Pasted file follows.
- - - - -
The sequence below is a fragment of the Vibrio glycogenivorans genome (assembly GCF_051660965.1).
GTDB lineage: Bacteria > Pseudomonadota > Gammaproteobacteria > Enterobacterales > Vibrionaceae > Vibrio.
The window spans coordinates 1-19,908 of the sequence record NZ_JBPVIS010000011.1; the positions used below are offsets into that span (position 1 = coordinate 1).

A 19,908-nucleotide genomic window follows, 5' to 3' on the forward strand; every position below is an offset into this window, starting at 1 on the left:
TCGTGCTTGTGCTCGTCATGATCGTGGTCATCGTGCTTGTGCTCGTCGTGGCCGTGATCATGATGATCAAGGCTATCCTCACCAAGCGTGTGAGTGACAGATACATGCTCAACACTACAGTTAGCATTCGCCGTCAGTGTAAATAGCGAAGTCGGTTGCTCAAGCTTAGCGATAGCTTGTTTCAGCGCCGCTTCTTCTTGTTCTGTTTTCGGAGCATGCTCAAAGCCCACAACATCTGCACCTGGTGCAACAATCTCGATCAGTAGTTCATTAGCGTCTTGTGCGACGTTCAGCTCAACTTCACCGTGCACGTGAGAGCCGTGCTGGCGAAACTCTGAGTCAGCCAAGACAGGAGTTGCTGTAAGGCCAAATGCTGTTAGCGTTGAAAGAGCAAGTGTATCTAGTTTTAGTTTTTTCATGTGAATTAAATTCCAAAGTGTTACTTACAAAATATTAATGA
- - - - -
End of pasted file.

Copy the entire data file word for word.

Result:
The sequence below is a fragment of the Vibrio glycogenivorans genome (assembly GCF_051660965.1).
GTDB lineage: Bacteria > Pseudomonadota > Gammaproteobacteria > Enterobacterales > Vibrionaceae > Vibrio.
The window spans coordinates 1-19,908 of the sequence record NZ_JBPVIS010000011.1; the positions used below are offsets into that span (position 1 = coordinate 1).

A 19,908-nucleotide genomic window follows, 5' to 3' on the forward strand; every position below is an offset into this window, starting at 1 on the left:
TCGTGCTTGTGCTCGTCATGATCGTGGTCATCGTGCTTGTGCTCGTCGTGGCCGTGATCATGATGATCAAGGCTATCCTCACCAAGCGTGTGAGTGACAGATACATGCTCAACACTACAGTTAGCATTCGCCGTCAGTGTAAATAGCGAAGTCGGTTGCTCAAGCTTAGCGATAGCTTGTTTCAGCGCCGCTTCTTCTTGTTCTGTTTTCGGAGCATGCTCAAAGCCCACAACATCTGCACCTGGTGCAACAATCTCGATCAGTAGTTCATTAGCGTCTTGTGCGACGTTCAGCTCAACTTCACCGTGCACGTGAGAGCCGTGCTGGCGAAACTCTGAGTCAGCCAAGACAGGAGTTGCTGTAAGGCCAAATGCTGTTAGCGTTGAAAGAGCAAGTGTATCTAGTTTTAGTTTTTTCATGTGAATTAAATTCCAAAGTGTTACTTACAAAATATTAATGA